Monday, May 16, 2011

Aging is not just for wine

By Don Klein

Who ever would have thought that we older members of society, like fine wine or aged cheese, would be of more commercial value than our juniors. It took the worst financial downturn since the Great Depression of the 1930s to do it.

It turns out that those grey-haired seniors you see on cruise ships, in downtown restaurants and driving flashy new cars are more solvent than the great majority of working stiffs in America. If you don’t believe it then why are those television marketers so high on the over 55 set.

During the soon to be announced “annual preview of the fall television season, network executives are planning to introduce shows created to have broad appeal, including to older viewers, and the ad dollars they represent,” The New York Times reported last week.

I used to feel sorry for seniors unlike myself who did not plan for their retirement well enough to enjoy the final years of their lifespan in comfort and freedom. Living in a resort town like Ocean City, Maryland, I never observed many financially troubled seniors. Maybe we were the lucky ones, I thought, but now just about any senior is better off than non-seniors.

Just look at the facts. Seniors, after decades of reasonable solid income and steady employment, have usually paid off their mortgage, own their automobile outright, are receiving Social Security checks monthly and are covered for health breakdowns by Medicare and continuing health coverage from former employers’ health insurance plans.

In addition, a good proportion of the older set have income from pensions, stock and other investments and annuities plus a fair accumulation of savings accounts. We all benefited from the good years of the American economy that followed World War II  and lasted until the disastrous final year of the Bush Administration.

Besides we no longer have to support a growing family and all their growing expenses. We no longer have to underwrite the cost of college nor pay for expensive weddings that at one time was the bane of our existence.

In other words, our overhead costs have leveled off. If any seniors who retired ten or fifteen or twenty years ago are still around there is little change in their standard of living. I am not talking about the wealthy two percent of Americans. Until last year pensions and Social Security kept pace with inflation. Most investments, until the crash in 2008, held up and paid dividends.

Today, if they did not panic and sell off holdings during the drop, their stocks have mostly recovered with a few exceptions. Although rising costs in food and transportation have caused discomfort to many, virtually no seniors today are without food or shelter like in the days of our grandparents.

Besides the good fortune to have lived in America during the extended boom of the last half of the Twentieth Century, today’s seniors can credit two massive government programs for their years of relative comfort and ease.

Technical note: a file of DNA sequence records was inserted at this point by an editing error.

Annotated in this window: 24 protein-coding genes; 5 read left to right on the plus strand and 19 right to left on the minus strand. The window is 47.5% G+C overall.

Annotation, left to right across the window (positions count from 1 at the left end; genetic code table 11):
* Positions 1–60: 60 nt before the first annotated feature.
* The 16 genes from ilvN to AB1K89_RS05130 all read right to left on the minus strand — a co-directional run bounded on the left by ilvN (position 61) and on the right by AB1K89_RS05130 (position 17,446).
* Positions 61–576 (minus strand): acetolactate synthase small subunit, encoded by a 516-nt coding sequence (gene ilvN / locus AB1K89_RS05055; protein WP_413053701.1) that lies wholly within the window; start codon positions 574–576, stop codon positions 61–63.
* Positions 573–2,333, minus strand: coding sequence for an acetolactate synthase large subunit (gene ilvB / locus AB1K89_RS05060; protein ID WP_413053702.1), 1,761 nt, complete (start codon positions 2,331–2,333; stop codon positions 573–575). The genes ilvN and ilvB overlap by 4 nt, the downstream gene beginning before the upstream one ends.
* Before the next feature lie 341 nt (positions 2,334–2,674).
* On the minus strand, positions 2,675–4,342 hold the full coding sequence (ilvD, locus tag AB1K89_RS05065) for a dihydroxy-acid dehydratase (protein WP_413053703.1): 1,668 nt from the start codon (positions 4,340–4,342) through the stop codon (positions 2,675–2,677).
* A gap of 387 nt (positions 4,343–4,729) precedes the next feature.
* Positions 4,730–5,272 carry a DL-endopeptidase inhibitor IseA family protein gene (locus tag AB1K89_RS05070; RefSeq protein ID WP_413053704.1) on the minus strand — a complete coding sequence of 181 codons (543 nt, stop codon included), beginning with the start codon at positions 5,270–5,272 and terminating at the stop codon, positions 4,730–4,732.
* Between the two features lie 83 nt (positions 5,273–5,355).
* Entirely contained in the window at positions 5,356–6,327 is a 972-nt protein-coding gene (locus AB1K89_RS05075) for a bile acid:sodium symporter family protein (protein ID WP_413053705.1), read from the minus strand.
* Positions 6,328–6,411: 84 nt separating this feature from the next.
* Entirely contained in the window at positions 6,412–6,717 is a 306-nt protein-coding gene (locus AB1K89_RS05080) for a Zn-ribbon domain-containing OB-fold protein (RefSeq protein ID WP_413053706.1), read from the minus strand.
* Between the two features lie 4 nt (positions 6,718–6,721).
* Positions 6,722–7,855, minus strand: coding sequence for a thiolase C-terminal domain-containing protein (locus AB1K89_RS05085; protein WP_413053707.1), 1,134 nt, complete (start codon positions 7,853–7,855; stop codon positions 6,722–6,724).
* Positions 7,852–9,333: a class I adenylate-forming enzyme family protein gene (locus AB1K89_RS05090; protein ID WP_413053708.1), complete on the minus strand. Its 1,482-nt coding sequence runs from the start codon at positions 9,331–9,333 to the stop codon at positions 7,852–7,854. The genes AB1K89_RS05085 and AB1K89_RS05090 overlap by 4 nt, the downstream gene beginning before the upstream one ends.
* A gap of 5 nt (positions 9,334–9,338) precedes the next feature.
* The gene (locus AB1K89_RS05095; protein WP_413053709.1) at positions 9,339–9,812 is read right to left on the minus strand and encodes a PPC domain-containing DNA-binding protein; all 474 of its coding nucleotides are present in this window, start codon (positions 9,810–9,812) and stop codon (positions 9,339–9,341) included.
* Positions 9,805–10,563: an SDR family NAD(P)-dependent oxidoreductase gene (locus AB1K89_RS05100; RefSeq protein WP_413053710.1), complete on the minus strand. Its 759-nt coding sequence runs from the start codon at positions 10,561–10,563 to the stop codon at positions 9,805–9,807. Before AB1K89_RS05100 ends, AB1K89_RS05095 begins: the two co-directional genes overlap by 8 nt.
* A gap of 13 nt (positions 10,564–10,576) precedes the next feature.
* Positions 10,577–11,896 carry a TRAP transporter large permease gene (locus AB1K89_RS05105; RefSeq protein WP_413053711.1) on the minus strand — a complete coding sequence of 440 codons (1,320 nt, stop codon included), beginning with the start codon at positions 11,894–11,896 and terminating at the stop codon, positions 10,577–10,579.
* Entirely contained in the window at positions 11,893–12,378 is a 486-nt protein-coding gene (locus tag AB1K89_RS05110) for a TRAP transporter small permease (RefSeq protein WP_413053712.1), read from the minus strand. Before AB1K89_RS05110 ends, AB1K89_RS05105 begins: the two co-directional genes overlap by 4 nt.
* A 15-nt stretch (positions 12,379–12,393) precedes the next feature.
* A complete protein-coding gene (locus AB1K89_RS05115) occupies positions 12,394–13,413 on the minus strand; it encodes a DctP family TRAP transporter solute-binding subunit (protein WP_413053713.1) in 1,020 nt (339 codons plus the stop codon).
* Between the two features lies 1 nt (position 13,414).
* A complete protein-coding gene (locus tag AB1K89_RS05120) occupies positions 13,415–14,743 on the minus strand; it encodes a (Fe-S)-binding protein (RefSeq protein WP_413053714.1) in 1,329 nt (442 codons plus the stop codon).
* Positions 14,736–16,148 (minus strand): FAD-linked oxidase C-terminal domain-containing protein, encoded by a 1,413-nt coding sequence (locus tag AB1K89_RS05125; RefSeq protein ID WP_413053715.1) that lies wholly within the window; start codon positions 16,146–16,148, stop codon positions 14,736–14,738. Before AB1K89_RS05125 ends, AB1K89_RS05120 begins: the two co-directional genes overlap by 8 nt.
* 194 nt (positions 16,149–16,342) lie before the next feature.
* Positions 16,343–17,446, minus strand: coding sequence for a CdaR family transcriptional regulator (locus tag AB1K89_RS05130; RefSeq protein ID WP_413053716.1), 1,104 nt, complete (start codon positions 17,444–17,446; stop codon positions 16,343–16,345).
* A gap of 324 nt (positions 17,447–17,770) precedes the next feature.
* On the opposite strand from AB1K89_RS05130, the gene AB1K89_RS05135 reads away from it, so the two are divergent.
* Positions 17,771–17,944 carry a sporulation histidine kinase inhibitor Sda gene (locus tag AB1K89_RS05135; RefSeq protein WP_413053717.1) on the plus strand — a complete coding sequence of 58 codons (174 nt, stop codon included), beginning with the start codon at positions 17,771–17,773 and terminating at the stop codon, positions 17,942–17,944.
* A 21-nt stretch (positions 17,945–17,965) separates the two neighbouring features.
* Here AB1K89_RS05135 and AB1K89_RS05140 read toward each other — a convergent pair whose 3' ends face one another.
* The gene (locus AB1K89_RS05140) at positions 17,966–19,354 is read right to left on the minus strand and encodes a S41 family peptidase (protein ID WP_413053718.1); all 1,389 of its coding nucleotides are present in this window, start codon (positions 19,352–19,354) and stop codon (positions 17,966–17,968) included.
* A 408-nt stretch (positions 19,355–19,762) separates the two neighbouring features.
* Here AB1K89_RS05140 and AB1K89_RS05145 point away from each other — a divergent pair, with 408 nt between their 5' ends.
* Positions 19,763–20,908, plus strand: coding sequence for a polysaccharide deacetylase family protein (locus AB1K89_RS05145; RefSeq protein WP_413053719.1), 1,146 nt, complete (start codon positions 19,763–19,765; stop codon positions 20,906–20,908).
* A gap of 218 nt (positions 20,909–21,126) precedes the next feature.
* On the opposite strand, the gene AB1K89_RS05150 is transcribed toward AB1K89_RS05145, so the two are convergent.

Everyone knows they are Social Security and Medicare.

The acid test of financial status in the country is advertising. Clients research markets and advertise to potential customers based on demographics. The over 55 group was all but ignored in the past because of the assumption that those with money to spend were more youthful.

Stephanie Pappas, a senior planner for the advertising giant BBDO NY, said there was now good reason for ad clients to seek the mature audience. “In some ways, they are the ideal consumer. They have money, they consume loads of media, and they remain optimistic,” she told The Times.

The bimonthly magazine for American Association of Retired People has been pushing to attract new advertisers, according to Patricia Lippe Davis, the vice president for marketing for AARP media. Recently, products previously thought of as youthful — brands like Jeep and Shape-ups by Skechers — have advertised in AARP The Magazine.

“The grandkids say I’m ‘really cool now’ but what they don’t know is I always was,” reads the text of the Jeep ad.

The picture of a retired individual sitting in his rocking chair on his front porch, smoking a pipe and sipping a cool drink is long gone. Today the retired crowd finds things to do. They play poker or bridge, they bowl, they go to the beach, they ride bikes, the women play Mah Jongg, they attend shows and concerts and dine out at fine restaurants several times a week.

Many have memberships at local gyms and find part time or seasonal work to keep themselves busy, but not too busy. They take up hobbies like carpentry and sculpting while others volunteer at hospitals, schools and libraries. They are an active, mobile group and live longer than previous generations.

And of course they attend every function open to them at their grandkids’ schools. These are the benefits of being solvent. It not just makes the oldster a happy, comparatively healthy, active person well beyond the years ever in the past. It also enriches the communities in which they live.

It would not be possible if not for Social Security and Medicare. We should all remember that. Any tampering with either of these programs by politicians in Washington will ultimately affect the quality of life not just for the retired but for the community as a whole.

A word of warning. Be happy about your personal status but don’t mention to others the reasons we seniors today are better off than most other age groups, because if you do, you might get stuck with the dinner check.